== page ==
Wide-band spectral tuning of heat receptors in the pit organ of the copperhead snake (Crotalinae)

Vera Moiseenkova, Brent Bell, Massoud Motamedi, Edward Wozniak, Burgess Christensen

Research output: Contribution to journalArticlepeer-review

28 Scopus citations


Receptors located in the facial pit organ of certain species of snake signal the presence of prey. Infrared radiation is an effective stimulus suggesting that these receptors may be low-threshold temperature receptors. We recorded from the nerve innervating the pit organ of snakes belonging to the family of Crotalinae while stimulating the receptive area with well-defined optical stimuli. The objective was to determine the sensitivity of these receptors to a wide range (0.400-10.6 μm) of optical stimuli to determine if a temperature-sensitive or photosensitive protein initiated signal transduction. We found that receptors in the pit organ exhibited a unique broad response to a wide range of electromagnetic radiation ranging from the near UV to the infrared. The spectral tuning of these receptors parallels closely the absorption spectra of water and oxyhemoglobin, the predominant chromophore in tissue. Our results support the hypothesis that these are receptors activated by minute temperature changes induced by direct absorption of optical radiation in the thin pit organ membrane.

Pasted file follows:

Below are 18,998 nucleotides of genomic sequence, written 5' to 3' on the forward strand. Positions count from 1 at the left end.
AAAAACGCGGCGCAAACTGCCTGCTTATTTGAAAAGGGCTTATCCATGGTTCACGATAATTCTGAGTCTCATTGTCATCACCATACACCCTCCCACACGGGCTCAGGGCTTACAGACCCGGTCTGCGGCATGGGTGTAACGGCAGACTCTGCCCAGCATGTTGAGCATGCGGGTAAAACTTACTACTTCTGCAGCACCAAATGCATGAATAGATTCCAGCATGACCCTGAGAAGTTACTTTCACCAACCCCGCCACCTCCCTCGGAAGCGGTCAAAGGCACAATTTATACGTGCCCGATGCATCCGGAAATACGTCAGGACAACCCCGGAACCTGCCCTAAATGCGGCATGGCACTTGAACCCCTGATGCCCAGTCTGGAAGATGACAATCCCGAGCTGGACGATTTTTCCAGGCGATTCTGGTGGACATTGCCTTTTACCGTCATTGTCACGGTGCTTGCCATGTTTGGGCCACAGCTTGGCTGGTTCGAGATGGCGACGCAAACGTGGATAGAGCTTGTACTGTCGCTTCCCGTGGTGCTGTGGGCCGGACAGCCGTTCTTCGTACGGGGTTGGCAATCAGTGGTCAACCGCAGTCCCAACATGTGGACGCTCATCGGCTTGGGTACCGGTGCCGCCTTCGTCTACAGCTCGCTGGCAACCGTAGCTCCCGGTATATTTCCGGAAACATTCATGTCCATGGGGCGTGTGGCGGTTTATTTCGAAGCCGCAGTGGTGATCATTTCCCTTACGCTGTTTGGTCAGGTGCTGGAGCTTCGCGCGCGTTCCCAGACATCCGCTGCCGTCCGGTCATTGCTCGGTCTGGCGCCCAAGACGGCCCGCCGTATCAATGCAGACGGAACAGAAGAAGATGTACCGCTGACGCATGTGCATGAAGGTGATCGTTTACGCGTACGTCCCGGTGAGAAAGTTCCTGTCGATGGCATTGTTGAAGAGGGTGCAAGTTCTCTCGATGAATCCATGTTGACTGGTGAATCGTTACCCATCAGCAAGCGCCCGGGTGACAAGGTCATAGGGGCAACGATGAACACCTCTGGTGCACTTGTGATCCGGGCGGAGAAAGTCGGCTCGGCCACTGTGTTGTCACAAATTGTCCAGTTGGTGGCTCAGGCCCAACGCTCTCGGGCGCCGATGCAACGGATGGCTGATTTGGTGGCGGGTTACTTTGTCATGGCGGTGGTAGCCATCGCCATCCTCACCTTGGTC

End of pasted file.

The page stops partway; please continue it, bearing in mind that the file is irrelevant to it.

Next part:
Original languageEnglish (US)
Pages (from-to)R598-R606
JournalAmerican Journal of Physiology - Regulatory Integrative and Comparative Physiology
Issue number2 53-2
StatePublished - Feb 1 2003


  • Pit vipers
  • Rattlesnakes
  • Temperature sensation
  • Thermosensation

ASJC Scopus subject areas

  • General Medicine


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